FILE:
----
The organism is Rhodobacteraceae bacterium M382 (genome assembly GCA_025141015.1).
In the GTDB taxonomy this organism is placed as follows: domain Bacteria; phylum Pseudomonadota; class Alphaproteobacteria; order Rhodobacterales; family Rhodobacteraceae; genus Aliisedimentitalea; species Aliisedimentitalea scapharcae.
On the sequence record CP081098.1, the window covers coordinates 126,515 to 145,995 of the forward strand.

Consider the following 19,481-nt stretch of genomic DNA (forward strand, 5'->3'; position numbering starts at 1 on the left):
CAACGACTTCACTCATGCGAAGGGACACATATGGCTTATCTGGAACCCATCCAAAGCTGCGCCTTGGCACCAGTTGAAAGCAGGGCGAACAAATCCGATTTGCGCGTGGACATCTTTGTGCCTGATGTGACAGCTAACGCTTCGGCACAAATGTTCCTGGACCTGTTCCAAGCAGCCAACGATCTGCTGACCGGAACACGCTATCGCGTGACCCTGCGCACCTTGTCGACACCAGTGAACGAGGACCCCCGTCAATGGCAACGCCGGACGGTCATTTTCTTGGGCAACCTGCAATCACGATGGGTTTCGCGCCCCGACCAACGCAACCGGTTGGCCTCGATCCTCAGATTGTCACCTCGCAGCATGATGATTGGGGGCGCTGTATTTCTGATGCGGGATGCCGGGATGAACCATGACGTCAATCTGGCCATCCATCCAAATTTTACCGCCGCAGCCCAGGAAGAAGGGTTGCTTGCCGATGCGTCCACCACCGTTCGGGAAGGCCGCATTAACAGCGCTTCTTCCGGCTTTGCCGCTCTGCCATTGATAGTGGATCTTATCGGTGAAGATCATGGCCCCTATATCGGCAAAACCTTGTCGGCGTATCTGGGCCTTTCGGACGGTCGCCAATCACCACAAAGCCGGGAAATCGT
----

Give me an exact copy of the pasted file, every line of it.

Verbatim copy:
The organism is Rhodobacteraceae bacterium M382 (genome assembly GCA_025141015.1).
In the GTDB taxonomy this organism is placed as follows: domain Bacteria; phylum Pseudomonadota; class Alphaproteobacteria; order Rhodobacterales; family Rhodobacteraceae; genus Aliisedimentitalea; species Aliisedimentitalea scapharcae.
On the sequence record CP081098.1, the window covers coordinates 126,515 to 145,995 of the forward strand.

Consider the following 19,481-nt stretch of genomic DNA (forward strand, 5'->3'; position numbering starts at 1 on the left):
CAACGACTTCACTCATGCGAAGGGACACATATGGCTTATCTGGAACCCATCCAAAGCTGCGCCTTGGCACCAGTTGAAAGCAGGGCGAACAAATCCGATTTGCGCGTGGACATCTTTGTGCCTGATGTGACAGCTAACGCTTCGGCACAAATGTTCCTGGACCTGTTCCAAGCAGCCAACGATCTGCTGACCGGAACACGCTATCGCGTGACCCTGCGCACCTTGTCGACACCAGTGAACGAGGACCCCCGTCAATGGCAACGCCGGACGGTCATTTTCTTGGGCAACCTGCAATCACGATGGGTTTCGCGCCCCGACCAACGCAACCGGTTGGCCTCGATCCTCAGATTGTCACCTCGCAGCATGATGATTGGGGGCGCTGTATTTCTGATGCGGGATGCCGGGATGAACCATGACGTCAATCTGGCCATCCATCCAAATTTTACCGCCGCAGCCCAGGAAGAAGGGTTGCTTGCCGATGCGTCCACCACCGTTCGGGAAGGCCGCATTAACAGCGCTTCTTCCGGCTTTGCCGCTCTGCCATTGATAGTGGATCTTATCGGTGAAGATCATGGCCCCTATATCGGCAAAACCTTGTCGGCGTATCTGGGCCTTTCGGACGGTCGCCAATCACCACAAAGCCGGGAAATCGT